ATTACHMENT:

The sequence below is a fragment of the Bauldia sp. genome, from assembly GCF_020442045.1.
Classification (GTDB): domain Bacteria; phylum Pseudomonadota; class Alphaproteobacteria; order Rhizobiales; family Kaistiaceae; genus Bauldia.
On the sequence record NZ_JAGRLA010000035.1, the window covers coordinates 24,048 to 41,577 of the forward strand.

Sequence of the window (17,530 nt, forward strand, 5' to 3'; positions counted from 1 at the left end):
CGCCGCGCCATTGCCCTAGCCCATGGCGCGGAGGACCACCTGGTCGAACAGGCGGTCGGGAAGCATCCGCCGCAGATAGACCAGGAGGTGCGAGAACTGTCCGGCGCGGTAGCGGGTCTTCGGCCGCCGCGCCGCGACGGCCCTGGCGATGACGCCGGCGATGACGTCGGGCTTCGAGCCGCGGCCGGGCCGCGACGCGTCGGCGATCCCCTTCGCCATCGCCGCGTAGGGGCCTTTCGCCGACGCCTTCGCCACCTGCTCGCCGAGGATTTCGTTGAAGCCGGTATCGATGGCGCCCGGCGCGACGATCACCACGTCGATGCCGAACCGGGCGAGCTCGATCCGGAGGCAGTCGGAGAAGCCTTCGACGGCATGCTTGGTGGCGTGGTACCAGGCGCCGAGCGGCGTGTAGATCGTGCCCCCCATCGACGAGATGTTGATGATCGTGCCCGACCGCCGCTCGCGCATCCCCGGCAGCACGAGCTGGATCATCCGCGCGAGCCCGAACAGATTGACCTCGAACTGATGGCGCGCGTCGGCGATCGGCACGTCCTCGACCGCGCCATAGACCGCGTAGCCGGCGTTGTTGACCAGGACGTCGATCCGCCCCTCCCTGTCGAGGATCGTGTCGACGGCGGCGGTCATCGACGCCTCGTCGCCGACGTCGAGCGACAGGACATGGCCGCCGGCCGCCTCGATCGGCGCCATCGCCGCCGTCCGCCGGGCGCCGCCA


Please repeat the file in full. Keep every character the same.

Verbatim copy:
The sequence below is a fragment of the Bauldia sp. genome, from assembly GCF_020442045.1.
Classification (GTDB): domain Bacteria; phylum Pseudomonadota; class Alphaproteobacteria; order Rhizobiales; family Kaistiaceae; genus Bauldia.
On the sequence record NZ_JAGRLA010000035.1, the window covers coordinates 24,048 to 41,577 of the forward strand.

Sequence of the window (17,530 nt, forward strand, 5' to 3'; positions counted from 1 at the left end):
CGCCGCGCCATTGCCCTAGCCCATGGCGCGGAGGACCACCTGGTCGAACAGGCGGTCGGGAAGCATCCGCCGCAGATAGACCAGGAGGTGCGAGAACTGTCCGGCGCGGTAGCGGGTCTTCGGCCGCCGCGCCGCGACGGCCCTGGCGATGACGCCGGCGATGACGTCGGGCTTCGAGCCGCGGCCGGGCCGCGACGCGTCGGCGATCCCCTTCGCCATCGCCGCGTAGGGGCCTTTCGCCGACGCCTTCGCCACCTGCTCGCCGAGGATTTCGTTGAAGCCGGTATCGATGGCGCCCGGCGCGACGATCACCACGTCGATGCCGAACCGGGCGAGCTCGATCCGGAGGCAGTCGGAGAAGCCTTCGACGGCATGCTTGGTGGCGTGGTACCAGGCGCCGAGCGGCGTGTAGATCGTGCCCCCCATCGACGAGATGTTGATGATCGTGCCCGACCGCCGCTCGCGCATCCCCGGCAGCACGAGCTGGATCATCCGCGCGAGCCCGAACAGATTGACCTCGAACTGATGGCGCGCGTCGGCGATCGGCACGTCCTCGACCGCGCCATAGACCGCGTAGCCGGCGTTGTTGACCAGGACGTCGATCCGCCCCTCCCTGTCGAGGATCGTGTCGACGGCGGCGGTCATCGACGCCTCGTCGCCGACGTCGAGCGACAGGACATGGCCGCCGGCCGCCTCGATCGGCGCCATCGCCGCCGTCCGCCGGGCGCCGCCA